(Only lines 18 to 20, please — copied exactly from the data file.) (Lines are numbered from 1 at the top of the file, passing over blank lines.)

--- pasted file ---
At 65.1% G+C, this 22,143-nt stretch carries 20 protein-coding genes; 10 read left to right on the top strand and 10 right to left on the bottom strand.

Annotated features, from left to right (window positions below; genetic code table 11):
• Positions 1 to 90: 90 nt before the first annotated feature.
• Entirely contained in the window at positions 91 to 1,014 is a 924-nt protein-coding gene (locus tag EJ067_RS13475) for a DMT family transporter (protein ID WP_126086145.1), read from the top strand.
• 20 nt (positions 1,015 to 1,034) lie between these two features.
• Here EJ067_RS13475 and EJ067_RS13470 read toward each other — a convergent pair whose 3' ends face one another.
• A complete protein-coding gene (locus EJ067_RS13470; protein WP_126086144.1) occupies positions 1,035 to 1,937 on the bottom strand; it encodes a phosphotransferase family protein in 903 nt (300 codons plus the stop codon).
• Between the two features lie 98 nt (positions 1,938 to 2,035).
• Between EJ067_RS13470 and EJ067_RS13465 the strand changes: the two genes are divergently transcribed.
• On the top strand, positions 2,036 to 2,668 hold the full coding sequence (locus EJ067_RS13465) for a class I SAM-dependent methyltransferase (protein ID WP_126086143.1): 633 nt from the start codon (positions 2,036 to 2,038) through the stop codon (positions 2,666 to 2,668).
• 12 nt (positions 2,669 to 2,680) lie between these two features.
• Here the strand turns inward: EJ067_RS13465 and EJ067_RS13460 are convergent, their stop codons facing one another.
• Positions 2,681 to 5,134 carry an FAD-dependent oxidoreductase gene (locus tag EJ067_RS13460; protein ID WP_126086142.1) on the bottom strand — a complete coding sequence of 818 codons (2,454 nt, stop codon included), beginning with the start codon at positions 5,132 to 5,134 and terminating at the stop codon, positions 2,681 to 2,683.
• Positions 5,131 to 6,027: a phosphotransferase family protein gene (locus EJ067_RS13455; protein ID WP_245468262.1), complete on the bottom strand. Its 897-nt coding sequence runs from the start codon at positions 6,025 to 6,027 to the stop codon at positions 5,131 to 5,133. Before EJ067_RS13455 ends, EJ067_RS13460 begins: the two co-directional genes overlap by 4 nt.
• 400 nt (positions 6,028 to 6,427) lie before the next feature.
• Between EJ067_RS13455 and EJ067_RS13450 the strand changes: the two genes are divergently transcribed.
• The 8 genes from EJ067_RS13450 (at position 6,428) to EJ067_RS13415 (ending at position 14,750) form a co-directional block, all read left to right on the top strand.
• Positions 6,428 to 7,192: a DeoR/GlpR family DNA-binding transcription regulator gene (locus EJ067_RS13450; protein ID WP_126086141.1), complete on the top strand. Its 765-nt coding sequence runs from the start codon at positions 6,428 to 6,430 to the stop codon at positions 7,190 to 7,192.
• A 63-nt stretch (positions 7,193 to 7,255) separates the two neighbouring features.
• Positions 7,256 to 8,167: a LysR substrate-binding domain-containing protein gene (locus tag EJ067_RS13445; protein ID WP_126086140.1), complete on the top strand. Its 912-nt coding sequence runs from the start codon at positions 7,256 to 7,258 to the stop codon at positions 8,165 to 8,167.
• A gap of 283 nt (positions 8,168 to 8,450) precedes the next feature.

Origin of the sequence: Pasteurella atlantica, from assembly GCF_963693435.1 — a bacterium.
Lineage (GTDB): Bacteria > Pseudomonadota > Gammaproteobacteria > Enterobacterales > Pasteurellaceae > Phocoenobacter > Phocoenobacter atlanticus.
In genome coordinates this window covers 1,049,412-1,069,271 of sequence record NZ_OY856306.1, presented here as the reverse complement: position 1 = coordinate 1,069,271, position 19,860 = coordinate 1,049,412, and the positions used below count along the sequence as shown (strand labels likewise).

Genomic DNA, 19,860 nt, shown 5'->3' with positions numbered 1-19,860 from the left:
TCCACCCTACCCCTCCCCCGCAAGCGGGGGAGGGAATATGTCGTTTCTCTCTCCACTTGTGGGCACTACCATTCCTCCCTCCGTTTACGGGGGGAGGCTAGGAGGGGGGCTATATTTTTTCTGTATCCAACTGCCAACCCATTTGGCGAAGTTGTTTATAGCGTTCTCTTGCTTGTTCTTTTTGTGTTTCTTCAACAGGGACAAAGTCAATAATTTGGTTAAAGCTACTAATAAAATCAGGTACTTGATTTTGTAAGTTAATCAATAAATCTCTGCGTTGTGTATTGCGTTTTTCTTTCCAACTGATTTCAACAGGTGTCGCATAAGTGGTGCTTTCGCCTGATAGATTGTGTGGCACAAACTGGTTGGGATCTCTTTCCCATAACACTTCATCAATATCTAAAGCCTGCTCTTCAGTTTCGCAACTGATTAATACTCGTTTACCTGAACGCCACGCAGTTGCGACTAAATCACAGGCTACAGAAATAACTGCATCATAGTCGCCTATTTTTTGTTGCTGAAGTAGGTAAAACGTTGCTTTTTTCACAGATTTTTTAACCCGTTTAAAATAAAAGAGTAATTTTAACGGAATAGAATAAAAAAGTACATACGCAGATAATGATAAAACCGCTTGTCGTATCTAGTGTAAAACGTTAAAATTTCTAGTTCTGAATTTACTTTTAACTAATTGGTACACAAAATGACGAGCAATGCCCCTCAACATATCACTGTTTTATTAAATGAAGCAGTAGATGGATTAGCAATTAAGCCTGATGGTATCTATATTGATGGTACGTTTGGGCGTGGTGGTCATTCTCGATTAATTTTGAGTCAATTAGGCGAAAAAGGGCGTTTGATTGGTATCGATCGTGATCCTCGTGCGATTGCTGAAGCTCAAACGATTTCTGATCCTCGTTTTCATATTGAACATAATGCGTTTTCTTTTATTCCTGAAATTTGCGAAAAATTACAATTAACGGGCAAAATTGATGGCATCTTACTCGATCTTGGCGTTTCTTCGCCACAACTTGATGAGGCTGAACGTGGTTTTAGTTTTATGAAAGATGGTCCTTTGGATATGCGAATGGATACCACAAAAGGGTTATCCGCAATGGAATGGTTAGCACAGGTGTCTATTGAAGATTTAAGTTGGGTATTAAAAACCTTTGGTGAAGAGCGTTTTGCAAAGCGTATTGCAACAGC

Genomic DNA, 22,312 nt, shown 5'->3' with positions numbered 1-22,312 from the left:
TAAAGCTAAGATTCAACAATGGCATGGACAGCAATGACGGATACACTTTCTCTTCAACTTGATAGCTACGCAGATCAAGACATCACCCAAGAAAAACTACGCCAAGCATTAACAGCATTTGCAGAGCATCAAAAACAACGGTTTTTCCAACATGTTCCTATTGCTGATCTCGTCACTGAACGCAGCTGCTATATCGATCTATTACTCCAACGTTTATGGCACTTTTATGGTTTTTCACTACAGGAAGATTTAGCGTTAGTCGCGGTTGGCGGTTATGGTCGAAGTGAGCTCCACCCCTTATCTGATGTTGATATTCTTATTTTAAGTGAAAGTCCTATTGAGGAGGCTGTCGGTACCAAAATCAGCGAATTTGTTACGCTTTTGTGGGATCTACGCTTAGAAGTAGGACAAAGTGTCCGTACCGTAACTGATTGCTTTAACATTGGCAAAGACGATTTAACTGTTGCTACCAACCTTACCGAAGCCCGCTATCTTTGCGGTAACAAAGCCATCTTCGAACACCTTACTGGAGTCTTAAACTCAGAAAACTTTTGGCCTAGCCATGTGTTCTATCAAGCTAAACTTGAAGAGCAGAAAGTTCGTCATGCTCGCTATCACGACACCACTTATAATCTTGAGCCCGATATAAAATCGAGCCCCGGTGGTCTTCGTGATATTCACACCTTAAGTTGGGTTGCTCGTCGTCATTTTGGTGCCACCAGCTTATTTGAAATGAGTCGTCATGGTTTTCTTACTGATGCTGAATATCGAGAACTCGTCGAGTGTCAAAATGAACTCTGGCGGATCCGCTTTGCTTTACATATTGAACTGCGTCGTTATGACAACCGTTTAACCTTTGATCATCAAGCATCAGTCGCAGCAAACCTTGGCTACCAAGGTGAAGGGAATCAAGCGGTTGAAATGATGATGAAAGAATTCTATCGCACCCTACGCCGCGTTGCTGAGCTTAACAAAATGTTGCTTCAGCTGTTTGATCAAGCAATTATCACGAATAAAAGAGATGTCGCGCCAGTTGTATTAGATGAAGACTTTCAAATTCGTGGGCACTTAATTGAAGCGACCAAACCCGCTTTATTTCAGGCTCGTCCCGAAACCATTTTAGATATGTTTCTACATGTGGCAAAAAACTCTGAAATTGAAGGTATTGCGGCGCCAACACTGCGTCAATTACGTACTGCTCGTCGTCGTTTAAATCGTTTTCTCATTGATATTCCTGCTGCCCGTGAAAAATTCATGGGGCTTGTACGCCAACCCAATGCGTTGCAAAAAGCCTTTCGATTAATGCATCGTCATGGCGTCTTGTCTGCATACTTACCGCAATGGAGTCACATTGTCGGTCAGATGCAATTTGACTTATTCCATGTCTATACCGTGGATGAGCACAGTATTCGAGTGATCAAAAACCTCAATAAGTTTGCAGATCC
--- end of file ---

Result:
• Positions 6,428 to 7,192: a DeoR/GlpR family DNA-binding transcription regulator gene (locus EJ067_RS13450; protein ID WP_126086141.1), complete on the top strand. Its 765-nt coding sequence runs from the start codon at positions 6,428 to 6,430 to the stop codon at positions 7,190 to 7,192.
• A 63-nt stretch (positions 7,193 to 7,255) separates the two neighbouring features.
• Positions 7,256 to 8,167: a LysR substrate-binding domain-containing protein gene (locus tag EJ067_RS13445; protein ID WP_126086140.1), complete on the top strand. Its 912-nt coding sequence runs from the start codon at positions 7,256 to 7,258 to the stop codon at positions 8,165 to 8,167.